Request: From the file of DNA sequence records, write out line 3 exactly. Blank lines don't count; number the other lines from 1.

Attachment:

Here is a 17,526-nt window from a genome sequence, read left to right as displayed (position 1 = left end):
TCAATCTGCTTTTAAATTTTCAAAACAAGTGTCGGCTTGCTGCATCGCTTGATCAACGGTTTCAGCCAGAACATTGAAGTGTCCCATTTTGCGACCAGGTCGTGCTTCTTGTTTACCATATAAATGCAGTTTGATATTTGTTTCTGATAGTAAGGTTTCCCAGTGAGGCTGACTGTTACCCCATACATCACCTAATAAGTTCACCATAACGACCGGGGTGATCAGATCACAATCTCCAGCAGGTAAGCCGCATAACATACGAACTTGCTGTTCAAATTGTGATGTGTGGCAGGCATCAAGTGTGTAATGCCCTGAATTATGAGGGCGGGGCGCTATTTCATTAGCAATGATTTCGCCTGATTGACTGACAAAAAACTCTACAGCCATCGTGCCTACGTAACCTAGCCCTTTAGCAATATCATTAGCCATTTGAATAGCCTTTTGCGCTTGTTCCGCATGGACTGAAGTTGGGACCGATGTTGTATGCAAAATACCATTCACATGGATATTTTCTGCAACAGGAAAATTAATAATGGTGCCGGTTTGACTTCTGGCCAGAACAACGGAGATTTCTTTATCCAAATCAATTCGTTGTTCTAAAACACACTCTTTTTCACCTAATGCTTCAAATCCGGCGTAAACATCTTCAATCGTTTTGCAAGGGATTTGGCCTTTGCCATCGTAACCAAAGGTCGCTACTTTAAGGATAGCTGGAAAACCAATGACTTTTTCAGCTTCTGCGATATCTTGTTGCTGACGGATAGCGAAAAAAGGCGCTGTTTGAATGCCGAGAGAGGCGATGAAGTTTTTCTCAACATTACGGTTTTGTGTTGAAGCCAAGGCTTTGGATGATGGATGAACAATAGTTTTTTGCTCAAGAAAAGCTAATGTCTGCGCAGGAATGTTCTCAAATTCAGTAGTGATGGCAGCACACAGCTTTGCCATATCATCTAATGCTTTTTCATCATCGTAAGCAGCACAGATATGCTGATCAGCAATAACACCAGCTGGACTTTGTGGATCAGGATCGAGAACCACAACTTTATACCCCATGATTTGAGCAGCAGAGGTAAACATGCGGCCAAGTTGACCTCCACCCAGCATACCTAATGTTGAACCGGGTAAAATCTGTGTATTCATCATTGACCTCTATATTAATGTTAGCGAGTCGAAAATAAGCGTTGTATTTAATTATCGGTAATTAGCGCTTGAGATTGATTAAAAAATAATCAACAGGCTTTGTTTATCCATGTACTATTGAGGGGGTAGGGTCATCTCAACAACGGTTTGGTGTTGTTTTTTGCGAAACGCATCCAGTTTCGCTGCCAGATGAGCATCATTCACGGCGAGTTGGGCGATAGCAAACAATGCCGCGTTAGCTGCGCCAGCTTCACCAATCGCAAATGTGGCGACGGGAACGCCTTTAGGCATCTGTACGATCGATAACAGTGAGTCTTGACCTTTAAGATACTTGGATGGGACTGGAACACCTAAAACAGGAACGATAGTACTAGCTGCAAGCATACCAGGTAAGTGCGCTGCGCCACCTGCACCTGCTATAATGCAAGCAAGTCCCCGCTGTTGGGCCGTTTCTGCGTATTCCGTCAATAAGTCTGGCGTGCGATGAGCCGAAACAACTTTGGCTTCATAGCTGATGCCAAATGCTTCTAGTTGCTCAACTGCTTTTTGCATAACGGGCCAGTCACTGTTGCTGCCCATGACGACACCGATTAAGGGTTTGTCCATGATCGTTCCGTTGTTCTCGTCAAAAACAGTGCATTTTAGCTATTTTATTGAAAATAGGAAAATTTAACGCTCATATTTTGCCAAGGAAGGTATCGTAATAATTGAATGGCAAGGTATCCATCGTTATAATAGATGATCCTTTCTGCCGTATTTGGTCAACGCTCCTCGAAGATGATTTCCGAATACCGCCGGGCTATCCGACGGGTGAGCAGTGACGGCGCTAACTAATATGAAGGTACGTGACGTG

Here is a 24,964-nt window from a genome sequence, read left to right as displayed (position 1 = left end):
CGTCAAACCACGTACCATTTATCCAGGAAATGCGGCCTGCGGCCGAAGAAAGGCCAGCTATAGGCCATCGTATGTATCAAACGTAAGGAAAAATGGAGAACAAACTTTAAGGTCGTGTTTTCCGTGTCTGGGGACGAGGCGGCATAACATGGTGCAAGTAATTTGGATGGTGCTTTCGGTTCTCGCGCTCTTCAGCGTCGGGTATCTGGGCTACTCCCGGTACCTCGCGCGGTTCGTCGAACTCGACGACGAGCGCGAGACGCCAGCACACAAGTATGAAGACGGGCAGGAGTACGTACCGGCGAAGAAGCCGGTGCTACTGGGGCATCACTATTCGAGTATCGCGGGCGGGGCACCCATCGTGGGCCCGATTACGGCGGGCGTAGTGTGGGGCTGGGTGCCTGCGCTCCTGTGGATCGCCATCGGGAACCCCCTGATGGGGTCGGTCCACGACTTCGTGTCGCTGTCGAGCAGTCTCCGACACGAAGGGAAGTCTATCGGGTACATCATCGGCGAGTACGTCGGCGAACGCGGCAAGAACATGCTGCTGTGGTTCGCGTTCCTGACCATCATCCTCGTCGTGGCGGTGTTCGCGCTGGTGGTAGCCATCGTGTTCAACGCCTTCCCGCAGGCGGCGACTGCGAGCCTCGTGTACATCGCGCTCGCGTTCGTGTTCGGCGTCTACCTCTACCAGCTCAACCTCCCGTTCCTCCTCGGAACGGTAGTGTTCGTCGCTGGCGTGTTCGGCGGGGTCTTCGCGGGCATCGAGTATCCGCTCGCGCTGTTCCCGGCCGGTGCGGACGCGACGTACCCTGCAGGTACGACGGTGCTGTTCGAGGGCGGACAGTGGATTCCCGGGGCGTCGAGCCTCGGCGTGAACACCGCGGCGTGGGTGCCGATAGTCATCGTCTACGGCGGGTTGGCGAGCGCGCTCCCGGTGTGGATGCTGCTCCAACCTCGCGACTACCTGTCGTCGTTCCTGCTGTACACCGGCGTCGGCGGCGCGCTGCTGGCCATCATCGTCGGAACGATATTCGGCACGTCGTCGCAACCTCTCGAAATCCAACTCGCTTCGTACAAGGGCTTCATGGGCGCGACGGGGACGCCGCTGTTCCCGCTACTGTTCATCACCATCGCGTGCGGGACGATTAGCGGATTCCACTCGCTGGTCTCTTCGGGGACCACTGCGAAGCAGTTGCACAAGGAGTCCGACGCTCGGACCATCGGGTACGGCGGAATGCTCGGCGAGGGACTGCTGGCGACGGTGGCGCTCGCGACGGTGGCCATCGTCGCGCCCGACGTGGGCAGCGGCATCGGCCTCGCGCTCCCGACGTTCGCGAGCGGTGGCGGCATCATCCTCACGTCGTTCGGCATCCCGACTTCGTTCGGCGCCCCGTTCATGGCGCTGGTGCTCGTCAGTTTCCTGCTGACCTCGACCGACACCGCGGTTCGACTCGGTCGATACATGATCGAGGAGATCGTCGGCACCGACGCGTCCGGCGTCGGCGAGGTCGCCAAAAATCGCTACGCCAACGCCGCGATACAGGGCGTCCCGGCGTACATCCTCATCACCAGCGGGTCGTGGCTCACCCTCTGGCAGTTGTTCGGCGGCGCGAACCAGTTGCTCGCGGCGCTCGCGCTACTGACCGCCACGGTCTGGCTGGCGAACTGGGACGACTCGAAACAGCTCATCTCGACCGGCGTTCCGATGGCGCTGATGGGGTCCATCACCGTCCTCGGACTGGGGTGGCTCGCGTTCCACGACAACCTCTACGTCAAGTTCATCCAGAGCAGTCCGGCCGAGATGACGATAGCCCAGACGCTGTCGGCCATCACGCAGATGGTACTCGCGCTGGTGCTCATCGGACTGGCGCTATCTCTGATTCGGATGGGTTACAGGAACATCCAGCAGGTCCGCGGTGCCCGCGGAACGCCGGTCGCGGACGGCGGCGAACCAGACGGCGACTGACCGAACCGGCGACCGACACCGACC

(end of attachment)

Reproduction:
Here is a 24,964-nt window from a genome sequence, read left to right as displayed (position 1 = left end):